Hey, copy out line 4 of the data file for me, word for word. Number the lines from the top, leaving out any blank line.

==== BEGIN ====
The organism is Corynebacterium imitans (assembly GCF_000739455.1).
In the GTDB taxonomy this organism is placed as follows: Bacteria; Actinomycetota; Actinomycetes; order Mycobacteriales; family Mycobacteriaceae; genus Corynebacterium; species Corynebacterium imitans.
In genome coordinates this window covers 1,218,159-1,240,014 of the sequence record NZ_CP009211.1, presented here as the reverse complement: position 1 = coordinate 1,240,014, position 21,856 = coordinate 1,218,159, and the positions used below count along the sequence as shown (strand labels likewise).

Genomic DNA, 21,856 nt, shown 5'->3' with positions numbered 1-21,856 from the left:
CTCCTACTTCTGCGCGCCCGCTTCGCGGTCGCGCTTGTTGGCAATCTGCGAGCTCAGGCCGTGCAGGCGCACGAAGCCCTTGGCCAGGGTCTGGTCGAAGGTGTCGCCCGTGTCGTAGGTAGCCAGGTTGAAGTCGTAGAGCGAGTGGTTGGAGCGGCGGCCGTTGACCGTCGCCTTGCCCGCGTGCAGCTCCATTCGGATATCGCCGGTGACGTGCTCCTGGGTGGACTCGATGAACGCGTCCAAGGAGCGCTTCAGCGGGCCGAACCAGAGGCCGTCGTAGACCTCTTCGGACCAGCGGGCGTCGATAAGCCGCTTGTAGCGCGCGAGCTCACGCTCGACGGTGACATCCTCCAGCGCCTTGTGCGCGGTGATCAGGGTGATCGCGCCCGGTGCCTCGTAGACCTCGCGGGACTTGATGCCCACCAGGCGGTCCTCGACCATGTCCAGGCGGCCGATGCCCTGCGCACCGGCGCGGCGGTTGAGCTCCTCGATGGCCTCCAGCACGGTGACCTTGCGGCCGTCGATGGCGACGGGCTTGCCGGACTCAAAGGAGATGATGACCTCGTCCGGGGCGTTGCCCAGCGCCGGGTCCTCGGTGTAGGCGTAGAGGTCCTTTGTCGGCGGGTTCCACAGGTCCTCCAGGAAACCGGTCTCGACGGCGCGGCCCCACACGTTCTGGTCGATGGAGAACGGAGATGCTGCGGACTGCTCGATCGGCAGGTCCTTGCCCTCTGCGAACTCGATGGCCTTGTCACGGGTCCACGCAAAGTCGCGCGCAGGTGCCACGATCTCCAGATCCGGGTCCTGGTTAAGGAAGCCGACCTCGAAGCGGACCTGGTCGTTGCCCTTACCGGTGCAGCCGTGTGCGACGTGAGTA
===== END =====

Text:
Genomic DNA, 21,856 nt, shown 5'->3' with positions numbered 1-21,856 from the left: